Editor in Chief: Moh. Reza Huwaida Saturday, July 21st, 2018

Violation of Prisoners’ Rights

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Violation of Prisoners’ Rights

One is free to exercise his rights to life, liberty and property without restrictions but on the basis of law. Afghanistan has accepted the United Nations Charter and the Universal Declaration of Human Rights (UDHR) as stated in the Constitution’s preamble. The UDHR underlines men’s “inherent dignity” and natural and “inalienable rights” to a great extent and denies torture or “cruel, inhuman or degrading treatment or punishment.”
It is believed that men’s equality in dignity and rights on the grounds of being human, irrespective of their race, sex, color or creed, is a universal principle which is accepted all around the globe, with some exceptions. One, including the prisoners, is not supposed to be degraded or tortured at all, mainly in modern law which is based on democracy. Afghanistan is also a democratic country with updated legal system. Therefore, torture and humiliating the prisoners are forbidden. The constitution states in article 29 as, “Persecution of human beings shall be forbidden. No one shall be allowed to torture or order torture, even for discovering the truth from another individual who is under investigation, arrest, detention or has been convicted to be punished. Punishment contrary to human dignity shall be prohibited.”
Contrary to the law, prisoners are tortured in jails mentally and physically and, therefore, suffer from psychological harm. In other words, despite having signed the International Convention against Torture in 1985, systematic torture continues in Afghanistan’s prisons.
According to statistics of United Nations Assistance Mission in Afghanistan (UNAMA) 278 detainees out of 790 detainees were tortured in Afghan jails. The UNAMA conducted investigations during 2013 and 2014 and assessed 128 detention centers.
On December 12, 1997, by resolution 52/149, the UN General Assembly proclaimed June 26 the United Nations International Day in Support of Victims of Torture, with a view to the total eradication of torture and the effective functioning of the Convention against Torture and Other Cruel, Inhuman or Degrading Treatment or Punishment.
Marking June 26, Afghanistan’s Independent Human Rights Commission said that the prisoners were being prosecuted in the jails – this act is in direct conflict with national and international laws. Ill-fatedly, the prisoners’ human rights are violated in Afghanistan on a large scale. The arbitrary detention, physical and mental tortures, keeping them unaware of their legal rights and keeping them in prisons more than the legal period are the current challenges going on across the country. To put it succinctly, the judicial system is deep in the grip of corruption and law is not enforced by the book.
In addition to the miscarriage of justice, some individuals commit crime with impunity. Although discrimination or distinction on the basis of one’s social or political status is against law, the rich and the influential hardly stand trial. So, in terms of daily practices, some are considered beyond law. It is really outrageous to see that some criminals are at large while the accused and suspects are mistreated in jails.
It is self-explanatory that police, prosecutors and judges are supposed to put justice into practice so as to protect citizens’ rights and dignity. However, when they themselves engage in criminal acts in the name of justice, the society will fall in the quagmire of corruption – this is the main reason behind Afghanistan’s ill fame in international arena.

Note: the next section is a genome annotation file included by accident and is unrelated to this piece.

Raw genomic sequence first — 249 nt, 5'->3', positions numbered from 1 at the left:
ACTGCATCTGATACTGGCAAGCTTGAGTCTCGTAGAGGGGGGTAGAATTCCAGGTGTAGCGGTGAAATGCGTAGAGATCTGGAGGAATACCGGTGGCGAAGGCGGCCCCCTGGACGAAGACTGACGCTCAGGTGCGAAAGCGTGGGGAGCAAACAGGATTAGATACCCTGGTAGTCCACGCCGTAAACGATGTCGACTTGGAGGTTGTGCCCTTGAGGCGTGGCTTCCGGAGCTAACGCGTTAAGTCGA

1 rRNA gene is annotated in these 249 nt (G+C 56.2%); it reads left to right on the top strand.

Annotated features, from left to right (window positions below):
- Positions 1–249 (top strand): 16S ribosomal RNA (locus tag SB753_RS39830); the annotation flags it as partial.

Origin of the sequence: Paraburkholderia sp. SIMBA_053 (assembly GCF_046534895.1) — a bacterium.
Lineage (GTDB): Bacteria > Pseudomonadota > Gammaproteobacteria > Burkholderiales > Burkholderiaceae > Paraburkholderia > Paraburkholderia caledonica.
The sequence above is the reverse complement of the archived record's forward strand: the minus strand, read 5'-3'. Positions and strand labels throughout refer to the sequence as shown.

It is worth saying that moral values are in decline in social life, including the judicial system. In another item, since moral standards have no legal sanctions, they are widely violated. Whenever the values are on the verge of erosion in a community, people’s rights and dignity will be at stake. Currently, people hardly listen to the call of their conscience and, therefore, corruption is rife in the country. Hence, the public suffer not only in prisons but also on the street, on the way to school, etc. Similarly, their rights are trampled upon, in one way or another, by different individuals and groups.
The philosophy behind imprisoning criminals is not to fill them with a sense of vengeance and hatred but to train them and revive humanity in their soul. However, torturing the prisoners will be counterproductive and make them more violent than before. In a nutshell, rather than preventing from crime and corruption, mistreating and prosecuting prisoners will increase the graph of criminal acts – which is against the philosophy of establishing law.  
The government is committed to “Establish an order based on the peoples’ will and democracy; form a civil society void of oppression, atrocity, discrimination as well as violence, based on rule of law, social justice, protecting integrity and human rights, and attaining peoples’ freedoms and fundamental rights.” So, government is the only gleam of hope for the public to respect and protect their rights based on the country’s Constitution. In short, citizens’ rights will be vulnerable, unless corruption is rooted out from the government’s machinery.
The aforementioned challenges stymie the process of democratization and put the government’s justice under question. So, the government has to enforce the law and remove corruption from judicial system so as to protect the rights and dignity of the citizens. Moreover, the human rights of prisoners must be observed according to the law and those who torture the prisoners should be brought to justice. The detention centers should be humanized.

Hujjattullah Zia is the permanent writer of the Daily Outlook Afghanistan. He can be reached at zia_hujjat@yahoo.com

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